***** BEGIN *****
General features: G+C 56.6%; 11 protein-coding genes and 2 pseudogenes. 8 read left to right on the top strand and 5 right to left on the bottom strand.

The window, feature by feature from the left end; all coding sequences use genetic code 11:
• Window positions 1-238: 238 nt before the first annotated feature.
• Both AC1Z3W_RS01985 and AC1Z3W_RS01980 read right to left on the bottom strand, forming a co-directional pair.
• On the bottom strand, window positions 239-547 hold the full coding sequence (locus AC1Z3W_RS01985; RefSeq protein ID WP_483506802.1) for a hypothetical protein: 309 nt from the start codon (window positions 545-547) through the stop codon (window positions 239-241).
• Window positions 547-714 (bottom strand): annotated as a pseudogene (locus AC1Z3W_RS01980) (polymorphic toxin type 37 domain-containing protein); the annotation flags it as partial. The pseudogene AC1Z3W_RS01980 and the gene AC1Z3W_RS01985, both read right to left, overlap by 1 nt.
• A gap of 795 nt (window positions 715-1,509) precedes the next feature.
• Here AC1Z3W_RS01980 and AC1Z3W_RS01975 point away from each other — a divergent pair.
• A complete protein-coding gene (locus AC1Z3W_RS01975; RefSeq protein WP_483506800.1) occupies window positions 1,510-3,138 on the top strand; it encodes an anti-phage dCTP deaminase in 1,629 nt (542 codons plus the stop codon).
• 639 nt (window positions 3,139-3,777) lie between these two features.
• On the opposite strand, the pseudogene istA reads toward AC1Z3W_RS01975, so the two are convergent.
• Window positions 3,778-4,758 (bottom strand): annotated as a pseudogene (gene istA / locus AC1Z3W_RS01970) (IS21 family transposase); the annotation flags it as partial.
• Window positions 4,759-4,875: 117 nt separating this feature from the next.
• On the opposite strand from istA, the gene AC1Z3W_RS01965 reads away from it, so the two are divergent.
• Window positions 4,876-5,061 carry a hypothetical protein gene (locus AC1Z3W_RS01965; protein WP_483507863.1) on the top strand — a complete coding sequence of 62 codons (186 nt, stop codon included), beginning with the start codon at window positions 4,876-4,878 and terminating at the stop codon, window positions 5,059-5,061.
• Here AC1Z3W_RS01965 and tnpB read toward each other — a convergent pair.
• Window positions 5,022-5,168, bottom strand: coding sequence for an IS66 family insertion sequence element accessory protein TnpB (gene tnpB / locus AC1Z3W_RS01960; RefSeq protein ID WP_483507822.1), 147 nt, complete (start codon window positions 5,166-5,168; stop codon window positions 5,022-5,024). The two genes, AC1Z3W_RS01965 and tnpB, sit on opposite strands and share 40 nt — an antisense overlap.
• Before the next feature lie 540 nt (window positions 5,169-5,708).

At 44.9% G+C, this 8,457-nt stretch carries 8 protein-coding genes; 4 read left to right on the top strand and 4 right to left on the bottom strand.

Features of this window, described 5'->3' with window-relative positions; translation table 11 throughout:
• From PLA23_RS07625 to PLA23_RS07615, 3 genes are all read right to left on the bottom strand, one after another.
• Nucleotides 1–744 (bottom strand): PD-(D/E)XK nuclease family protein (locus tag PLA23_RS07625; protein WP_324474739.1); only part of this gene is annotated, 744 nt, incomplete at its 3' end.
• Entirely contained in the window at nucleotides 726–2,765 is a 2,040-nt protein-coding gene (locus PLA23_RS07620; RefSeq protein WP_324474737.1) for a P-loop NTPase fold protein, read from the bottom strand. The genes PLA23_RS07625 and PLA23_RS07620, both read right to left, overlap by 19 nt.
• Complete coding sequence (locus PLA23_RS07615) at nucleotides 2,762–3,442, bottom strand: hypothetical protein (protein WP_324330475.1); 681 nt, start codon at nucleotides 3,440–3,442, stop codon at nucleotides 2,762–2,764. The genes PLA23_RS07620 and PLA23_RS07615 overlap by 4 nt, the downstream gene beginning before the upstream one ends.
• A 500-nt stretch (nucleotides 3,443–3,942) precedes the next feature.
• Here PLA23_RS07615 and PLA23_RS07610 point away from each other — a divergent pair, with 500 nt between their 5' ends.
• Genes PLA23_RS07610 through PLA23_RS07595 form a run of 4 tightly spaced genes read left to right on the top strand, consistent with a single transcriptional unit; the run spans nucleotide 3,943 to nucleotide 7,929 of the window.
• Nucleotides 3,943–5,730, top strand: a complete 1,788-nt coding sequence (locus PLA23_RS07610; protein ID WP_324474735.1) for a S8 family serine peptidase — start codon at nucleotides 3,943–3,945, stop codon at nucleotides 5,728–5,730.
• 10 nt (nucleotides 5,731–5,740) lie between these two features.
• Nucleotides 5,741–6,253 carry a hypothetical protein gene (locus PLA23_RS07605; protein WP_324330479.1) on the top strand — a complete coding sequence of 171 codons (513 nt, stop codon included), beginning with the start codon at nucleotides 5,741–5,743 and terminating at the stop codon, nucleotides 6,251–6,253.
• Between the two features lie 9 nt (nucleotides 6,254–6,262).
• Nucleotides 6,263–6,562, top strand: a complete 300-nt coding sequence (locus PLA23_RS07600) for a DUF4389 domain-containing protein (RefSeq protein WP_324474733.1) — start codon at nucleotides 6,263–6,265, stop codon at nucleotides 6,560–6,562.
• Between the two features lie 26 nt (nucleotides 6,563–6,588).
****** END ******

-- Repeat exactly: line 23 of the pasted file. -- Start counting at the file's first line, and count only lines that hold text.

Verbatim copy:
• Entirely contained in the window at nucleotides 726–2,765 is a 2,040-nt protein-coding gene (locus PLA23_RS07620; RefSeq protein WP_324474737.1) for a P-loop NTPase fold protein, read from the bottom strand. The genes PLA23_RS07625 and PLA23_RS07620, both read right to left, overlap by 19 nt.